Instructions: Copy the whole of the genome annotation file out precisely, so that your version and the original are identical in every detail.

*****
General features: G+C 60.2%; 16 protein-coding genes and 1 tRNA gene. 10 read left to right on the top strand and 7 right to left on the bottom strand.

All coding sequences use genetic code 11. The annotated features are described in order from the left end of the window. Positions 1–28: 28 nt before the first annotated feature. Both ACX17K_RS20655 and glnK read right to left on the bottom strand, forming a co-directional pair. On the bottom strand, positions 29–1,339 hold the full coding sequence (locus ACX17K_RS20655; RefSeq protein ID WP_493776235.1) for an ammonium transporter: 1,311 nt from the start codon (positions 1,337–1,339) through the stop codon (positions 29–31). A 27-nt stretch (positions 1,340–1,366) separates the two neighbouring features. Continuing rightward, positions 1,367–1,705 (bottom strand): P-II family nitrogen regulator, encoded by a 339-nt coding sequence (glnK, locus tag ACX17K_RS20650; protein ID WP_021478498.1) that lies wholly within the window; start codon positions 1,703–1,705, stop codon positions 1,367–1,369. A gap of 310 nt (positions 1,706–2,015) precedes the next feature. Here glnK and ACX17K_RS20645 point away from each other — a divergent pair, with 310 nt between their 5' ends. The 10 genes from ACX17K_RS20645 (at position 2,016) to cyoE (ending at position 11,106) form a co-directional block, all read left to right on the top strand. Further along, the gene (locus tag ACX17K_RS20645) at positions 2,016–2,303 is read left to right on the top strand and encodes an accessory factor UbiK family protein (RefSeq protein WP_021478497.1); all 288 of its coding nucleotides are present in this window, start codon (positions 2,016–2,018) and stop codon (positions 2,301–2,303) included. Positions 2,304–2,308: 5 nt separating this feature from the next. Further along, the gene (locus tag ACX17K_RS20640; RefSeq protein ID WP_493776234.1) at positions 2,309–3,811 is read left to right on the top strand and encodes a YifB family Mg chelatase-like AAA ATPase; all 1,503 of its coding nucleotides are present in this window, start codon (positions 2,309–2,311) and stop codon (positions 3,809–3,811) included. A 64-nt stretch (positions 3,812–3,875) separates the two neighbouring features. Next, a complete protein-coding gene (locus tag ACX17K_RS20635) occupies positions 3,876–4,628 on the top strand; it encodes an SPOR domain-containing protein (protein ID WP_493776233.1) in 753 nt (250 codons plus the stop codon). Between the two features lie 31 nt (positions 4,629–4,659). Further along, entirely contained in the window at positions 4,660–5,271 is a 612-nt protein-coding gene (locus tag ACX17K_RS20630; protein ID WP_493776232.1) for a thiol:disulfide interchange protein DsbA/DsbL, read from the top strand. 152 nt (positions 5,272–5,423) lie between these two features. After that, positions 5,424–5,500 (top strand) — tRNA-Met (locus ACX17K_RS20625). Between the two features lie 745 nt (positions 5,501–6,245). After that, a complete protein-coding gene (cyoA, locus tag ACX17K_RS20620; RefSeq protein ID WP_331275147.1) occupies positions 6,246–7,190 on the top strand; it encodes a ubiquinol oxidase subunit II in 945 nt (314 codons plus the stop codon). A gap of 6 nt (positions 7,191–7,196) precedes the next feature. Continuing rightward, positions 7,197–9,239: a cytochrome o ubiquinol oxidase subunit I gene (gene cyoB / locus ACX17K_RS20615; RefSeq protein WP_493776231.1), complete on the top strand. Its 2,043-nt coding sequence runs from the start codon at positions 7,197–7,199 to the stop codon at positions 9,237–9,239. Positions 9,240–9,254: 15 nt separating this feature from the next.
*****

General features: G+C 60.2%; 16 protein-coding genes and 1 tRNA gene. 10 read left to right on the top strand and 7 right to left on the bottom strand.

All coding sequences use genetic code 11. The annotated features are described in order from the left end of the window. Positions 1–28: 28 nt before the first annotated feature. Both ACX17K_RS20655 and glnK read right to left on the bottom strand, forming a co-directional pair. On the bottom strand, positions 29–1,339 hold the full coding sequence (locus ACX17K_RS20655; RefSeq protein ID WP_493776235.1) for an ammonium transporter: 1,311 nt from the start codon (positions 1,337–1,339) through the stop codon (positions 29–31). A 27-nt stretch (positions 1,340–1,366) separates the two neighbouring features. Continuing rightward, positions 1,367–1,705 (bottom strand): P-II family nitrogen regulator, encoded by a 339-nt coding sequence (glnK, locus tag ACX17K_RS20650; protein ID WP_021478498.1) that lies wholly within the window; start codon positions 1,703–1,705, stop codon positions 1,367–1,369. A gap of 310 nt (positions 1,706–2,015) precedes the next feature. Here glnK and ACX17K_RS20645 point away from each other — a divergent pair, with 310 nt between their 5' ends. The 10 genes from ACX17K_RS20645 (at position 2,016) to cyoE (ending at position 11,106) form a co-directional block, all read left to right on the top strand. Further along, the gene (locus tag ACX17K_RS20645) at positions 2,016–2,303 is read left to right on the top strand and encodes an accessory factor UbiK family protein (RefSeq protein WP_021478497.1); all 288 of its coding nucleotides are present in this window, start codon (positions 2,016–2,018) and stop codon (positions 2,301–2,303) included. Positions 2,304–2,308: 5 nt separating this feature from the next. Further along, the gene (locus tag ACX17K_RS20640; RefSeq protein ID WP_493776234.1) at positions 2,309–3,811 is read left to right on the top strand and encodes a YifB family Mg chelatase-like AAA ATPase; all 1,503 of its coding nucleotides are present in this window, start codon (positions 2,309–2,311) and stop codon (positions 3,809–3,811) included. A 64-nt stretch (positions 3,812–3,875) separates the two neighbouring features. Next, a complete protein-coding gene (locus tag ACX17K_RS20635) occupies positions 3,876–4,628 on the top strand; it encodes an SPOR domain-containing protein (protein ID WP_493776233.1) in 753 nt (250 codons plus the stop codon). Between the two features lie 31 nt (positions 4,629–4,659). Further along, entirely contained in the window at positions 4,660–5,271 is a 612-nt protein-coding gene (locus tag ACX17K_RS20630; protein ID WP_493776232.1) for a thiol:disulfide interchange protein DsbA/DsbL, read from the top strand. 152 nt (positions 5,272–5,423) lie between these two features. After that, positions 5,424–5,500 (top strand) — tRNA-Met (locus ACX17K_RS20625). Between the two features lie 745 nt (positions 5,501–6,245). After that, a complete protein-coding gene (cyoA, locus tag ACX17K_RS20620; RefSeq protein ID WP_331275147.1) occupies positions 6,246–7,190 on the top strand; it encodes a ubiquinol oxidase subunit II in 945 nt (314 codons plus the stop codon). A gap of 6 nt (positions 7,191–7,196) precedes the next feature. Continuing rightward, positions 7,197–9,239: a cytochrome o ubiquinol oxidase subunit I gene (gene cyoB / locus ACX17K_RS20615; RefSeq protein WP_493776231.1), complete on the top strand. Its 2,043-nt coding sequence runs from the start codon at positions 7,197–7,199 to the stop codon at positions 9,237–9,239. Positions 9,240–9,254: 15 nt separating this feature from the next.